Capitalists to Carve Up the Moon

Moon Express, a private commercial space firm in Florida, has just received permission from the United States government to land a robot on the moon in 2017.

According to Quartz, “Never before has any company sought or received approval to do business beyond earth orbit.”

Space notes that the company’s application went to the U.S. Federal Aviation Administration and then “made its way through the U.S. State Department, the U.S. Department of Defense, NASA, the National Oceanic and Atmospheric Administration, and the Federal Communications Commission,” a process that occurred from early April to late July.

With approval, Moon Express is on track to compete for Google’s Lunar X Prize of $25 million, to be awarded to the first company that lands a probe on the moon than can travel across the surface and transmit data back to Earth. The company’s most serious competitor may be a commercial space company in Israel, which is also plotting a 2017 launch and has a contract with Elon Musk’s Space X, but over a dozen other companies are challengers.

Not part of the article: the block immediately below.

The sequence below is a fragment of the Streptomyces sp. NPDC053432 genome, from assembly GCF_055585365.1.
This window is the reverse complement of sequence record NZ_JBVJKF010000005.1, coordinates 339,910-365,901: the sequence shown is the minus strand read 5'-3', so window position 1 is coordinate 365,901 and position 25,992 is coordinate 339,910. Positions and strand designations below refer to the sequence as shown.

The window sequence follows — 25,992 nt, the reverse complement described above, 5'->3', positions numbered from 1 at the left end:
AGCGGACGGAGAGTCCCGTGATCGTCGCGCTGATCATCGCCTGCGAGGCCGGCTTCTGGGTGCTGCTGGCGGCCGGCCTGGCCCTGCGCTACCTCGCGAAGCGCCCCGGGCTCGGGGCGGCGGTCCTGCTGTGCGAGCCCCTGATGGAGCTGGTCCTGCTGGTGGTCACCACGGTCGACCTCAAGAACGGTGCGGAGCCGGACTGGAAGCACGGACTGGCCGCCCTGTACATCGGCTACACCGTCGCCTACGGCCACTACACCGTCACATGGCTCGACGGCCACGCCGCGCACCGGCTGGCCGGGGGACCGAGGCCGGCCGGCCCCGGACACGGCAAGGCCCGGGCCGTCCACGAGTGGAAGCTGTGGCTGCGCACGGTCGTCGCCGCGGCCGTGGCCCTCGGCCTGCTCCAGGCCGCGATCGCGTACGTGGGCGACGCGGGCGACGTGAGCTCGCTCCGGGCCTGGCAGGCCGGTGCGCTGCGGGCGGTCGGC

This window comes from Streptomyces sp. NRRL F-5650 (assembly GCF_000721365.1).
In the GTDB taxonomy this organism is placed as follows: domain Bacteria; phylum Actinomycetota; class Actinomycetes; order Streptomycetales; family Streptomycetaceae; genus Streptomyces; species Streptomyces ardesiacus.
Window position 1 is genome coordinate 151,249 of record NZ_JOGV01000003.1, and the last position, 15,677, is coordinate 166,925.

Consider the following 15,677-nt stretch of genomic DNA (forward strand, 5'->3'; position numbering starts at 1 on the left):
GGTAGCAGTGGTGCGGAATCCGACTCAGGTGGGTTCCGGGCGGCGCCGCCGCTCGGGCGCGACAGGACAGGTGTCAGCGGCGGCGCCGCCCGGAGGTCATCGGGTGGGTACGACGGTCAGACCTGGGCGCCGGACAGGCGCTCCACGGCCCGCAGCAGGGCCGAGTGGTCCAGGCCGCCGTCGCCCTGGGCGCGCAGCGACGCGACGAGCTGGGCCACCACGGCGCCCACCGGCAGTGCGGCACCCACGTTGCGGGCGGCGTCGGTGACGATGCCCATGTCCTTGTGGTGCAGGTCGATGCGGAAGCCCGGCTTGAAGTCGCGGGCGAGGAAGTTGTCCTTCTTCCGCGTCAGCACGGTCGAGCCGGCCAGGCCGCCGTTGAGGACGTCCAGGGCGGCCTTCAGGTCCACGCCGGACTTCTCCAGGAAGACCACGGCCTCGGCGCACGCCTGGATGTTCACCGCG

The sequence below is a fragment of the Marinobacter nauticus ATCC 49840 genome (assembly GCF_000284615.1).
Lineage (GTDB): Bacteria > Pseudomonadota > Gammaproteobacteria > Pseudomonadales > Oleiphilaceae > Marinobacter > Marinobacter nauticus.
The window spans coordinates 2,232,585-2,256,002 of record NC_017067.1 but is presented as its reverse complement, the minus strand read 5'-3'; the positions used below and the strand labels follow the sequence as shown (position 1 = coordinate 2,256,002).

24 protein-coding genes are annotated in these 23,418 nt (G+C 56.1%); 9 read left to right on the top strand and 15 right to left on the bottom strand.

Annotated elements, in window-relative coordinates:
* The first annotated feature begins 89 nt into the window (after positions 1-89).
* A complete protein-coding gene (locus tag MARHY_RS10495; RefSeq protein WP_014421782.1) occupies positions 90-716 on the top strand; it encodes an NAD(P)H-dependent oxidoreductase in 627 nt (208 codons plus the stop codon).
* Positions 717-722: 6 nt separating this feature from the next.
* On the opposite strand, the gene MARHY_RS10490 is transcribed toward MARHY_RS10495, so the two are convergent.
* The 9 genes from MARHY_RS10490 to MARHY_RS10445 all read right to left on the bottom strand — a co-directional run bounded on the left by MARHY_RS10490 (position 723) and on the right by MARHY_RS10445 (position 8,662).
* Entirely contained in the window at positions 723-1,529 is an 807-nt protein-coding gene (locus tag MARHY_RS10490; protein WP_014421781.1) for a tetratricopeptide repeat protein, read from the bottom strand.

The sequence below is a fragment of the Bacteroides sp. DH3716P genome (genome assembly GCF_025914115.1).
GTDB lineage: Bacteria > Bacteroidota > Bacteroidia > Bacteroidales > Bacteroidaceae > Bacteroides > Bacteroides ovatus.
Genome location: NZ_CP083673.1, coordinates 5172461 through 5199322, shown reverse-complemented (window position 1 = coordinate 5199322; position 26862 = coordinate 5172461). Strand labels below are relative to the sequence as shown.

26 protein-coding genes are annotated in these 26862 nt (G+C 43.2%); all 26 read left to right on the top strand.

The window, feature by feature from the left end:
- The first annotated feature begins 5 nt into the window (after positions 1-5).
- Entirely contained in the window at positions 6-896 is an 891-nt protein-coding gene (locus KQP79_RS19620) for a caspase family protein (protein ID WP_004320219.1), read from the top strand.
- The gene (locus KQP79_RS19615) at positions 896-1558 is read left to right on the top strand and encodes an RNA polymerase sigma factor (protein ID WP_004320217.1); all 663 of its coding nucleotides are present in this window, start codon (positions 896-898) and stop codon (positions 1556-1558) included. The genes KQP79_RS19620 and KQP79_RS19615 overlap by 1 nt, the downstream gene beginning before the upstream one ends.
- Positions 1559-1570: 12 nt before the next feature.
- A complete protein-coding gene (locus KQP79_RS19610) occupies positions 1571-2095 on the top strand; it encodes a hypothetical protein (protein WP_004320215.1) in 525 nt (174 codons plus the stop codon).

Moon Express showed great interest in harvesting resources from the moon, which is already legal for U.S. firms. “In the immediate future, we envision bringing precious resources, metals and moon rocks back to Earth,” Chairman Naveen Jain said. He further stated, “To me, the moon is really like international waters, but if you obtain resources, you do get to own the resources.”

According to CNBC,

The moon is a treasure chest that has vast amounts of iron ore, water, rare Earth minerals and precious metals, as well as carbon, nitrogen, hydrogen and helium-3, a gas that can be used in future fusion reactors to provide nuclear power without radioactive waste. Experts concur that the value of these resources are in the trillions of dollars.

The moon can also serve as a fuel depot station for interplanetary space exploration. It has massive amounts of ice (H2O) trapped on the lunar poles that can be used for rocket fuel.

But the venture will also help develop new space technologies and be the first step toward private tourism to the moon. Jain spoke to CNN of when tourism could become a reality: “If I was a betting man, I’d say it’ll be sometime between 10 and 15 years.”

Moon Express’ mission will cost an estimated $25 million. Decades ago, when probes first landed on the moon, it cost $100 billion.

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